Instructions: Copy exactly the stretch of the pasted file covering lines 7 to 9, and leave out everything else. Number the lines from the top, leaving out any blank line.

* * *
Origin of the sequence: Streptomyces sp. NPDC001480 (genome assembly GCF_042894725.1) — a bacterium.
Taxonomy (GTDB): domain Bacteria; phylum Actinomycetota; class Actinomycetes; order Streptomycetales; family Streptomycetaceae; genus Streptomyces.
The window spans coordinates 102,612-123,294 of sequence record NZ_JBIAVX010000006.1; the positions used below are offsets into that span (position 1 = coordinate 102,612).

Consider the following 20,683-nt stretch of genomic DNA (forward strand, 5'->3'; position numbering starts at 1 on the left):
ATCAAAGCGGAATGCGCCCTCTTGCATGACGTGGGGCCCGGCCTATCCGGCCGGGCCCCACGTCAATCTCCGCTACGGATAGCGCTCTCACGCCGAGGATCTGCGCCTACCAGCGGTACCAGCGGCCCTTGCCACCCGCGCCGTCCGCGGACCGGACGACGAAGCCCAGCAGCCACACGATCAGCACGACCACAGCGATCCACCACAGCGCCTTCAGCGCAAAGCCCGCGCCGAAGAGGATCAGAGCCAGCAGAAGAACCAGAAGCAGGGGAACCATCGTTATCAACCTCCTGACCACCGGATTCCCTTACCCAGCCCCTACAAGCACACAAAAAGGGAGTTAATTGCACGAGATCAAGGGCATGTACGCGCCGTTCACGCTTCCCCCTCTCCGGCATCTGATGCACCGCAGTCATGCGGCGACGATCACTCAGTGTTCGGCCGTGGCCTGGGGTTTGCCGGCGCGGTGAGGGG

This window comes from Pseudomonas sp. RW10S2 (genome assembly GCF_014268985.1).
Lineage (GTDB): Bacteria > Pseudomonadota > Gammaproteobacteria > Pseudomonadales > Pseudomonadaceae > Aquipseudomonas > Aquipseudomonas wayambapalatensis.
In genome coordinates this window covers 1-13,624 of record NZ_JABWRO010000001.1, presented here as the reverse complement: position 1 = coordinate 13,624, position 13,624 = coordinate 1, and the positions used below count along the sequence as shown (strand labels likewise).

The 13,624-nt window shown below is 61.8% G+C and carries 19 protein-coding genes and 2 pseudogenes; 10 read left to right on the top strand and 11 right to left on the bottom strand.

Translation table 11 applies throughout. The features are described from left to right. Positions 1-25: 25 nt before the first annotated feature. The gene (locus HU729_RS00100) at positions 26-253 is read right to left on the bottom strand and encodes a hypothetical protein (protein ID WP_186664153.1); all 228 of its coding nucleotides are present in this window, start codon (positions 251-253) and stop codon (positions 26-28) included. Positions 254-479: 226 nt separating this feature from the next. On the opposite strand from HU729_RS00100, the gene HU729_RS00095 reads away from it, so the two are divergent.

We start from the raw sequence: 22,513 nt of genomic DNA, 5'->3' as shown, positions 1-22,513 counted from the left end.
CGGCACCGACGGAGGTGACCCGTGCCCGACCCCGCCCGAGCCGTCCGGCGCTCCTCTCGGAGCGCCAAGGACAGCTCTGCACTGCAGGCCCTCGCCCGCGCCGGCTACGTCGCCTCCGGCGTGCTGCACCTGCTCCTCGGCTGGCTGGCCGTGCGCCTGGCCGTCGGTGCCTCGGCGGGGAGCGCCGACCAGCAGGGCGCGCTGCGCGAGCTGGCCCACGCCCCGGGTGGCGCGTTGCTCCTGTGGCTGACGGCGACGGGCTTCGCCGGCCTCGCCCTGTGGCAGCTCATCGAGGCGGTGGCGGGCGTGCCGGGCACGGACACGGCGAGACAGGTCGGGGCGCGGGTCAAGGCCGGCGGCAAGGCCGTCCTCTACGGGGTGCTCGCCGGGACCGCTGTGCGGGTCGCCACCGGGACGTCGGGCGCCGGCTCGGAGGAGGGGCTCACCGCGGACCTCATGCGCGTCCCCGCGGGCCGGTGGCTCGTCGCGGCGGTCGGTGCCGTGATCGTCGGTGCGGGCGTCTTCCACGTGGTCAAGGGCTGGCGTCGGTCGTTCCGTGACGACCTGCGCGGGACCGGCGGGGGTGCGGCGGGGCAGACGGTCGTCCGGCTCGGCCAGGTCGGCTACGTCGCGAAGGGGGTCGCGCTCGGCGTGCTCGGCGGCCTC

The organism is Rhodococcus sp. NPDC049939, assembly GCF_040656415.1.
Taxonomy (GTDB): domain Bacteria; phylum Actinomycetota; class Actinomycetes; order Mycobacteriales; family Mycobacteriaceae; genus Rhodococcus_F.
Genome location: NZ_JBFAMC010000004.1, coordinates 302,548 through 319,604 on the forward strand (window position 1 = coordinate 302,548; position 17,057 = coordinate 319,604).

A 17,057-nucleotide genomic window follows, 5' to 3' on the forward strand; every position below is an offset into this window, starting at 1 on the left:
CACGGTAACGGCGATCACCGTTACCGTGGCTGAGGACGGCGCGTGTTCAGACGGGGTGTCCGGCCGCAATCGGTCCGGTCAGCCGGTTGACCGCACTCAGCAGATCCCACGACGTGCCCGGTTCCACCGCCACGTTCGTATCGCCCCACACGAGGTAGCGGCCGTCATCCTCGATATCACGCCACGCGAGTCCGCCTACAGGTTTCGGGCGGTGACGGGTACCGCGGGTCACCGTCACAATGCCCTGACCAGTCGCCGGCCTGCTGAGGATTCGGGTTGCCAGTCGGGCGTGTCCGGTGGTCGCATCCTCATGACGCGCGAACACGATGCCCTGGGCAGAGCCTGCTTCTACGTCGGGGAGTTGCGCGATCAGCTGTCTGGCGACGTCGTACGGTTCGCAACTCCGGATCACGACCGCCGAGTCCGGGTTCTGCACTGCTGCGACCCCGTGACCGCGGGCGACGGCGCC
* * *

Lineage (GTDB): Bacteria > Pseudomonadota > Gammaproteobacteria > Pseudomonadales > Pseudomonadaceae > Aquipseudomonas > Aquipseudomonas wayambapalatensis.
In genome coordinates this window covers 1-13,624 of record NZ_JABWRO010000001.1, presented here as the reverse complement: position 1 = coordinate 13,624, position 13,624 = coordinate 1, and the positions used below count along the sequence as shown (strand labels likewise).

The 13,624-nt window shown below is 61.8% G+C and carries 19 protein-coding genes and 2 pseudogenes; 10 read left to right on the top strand and 11 right to left on the bottom strand.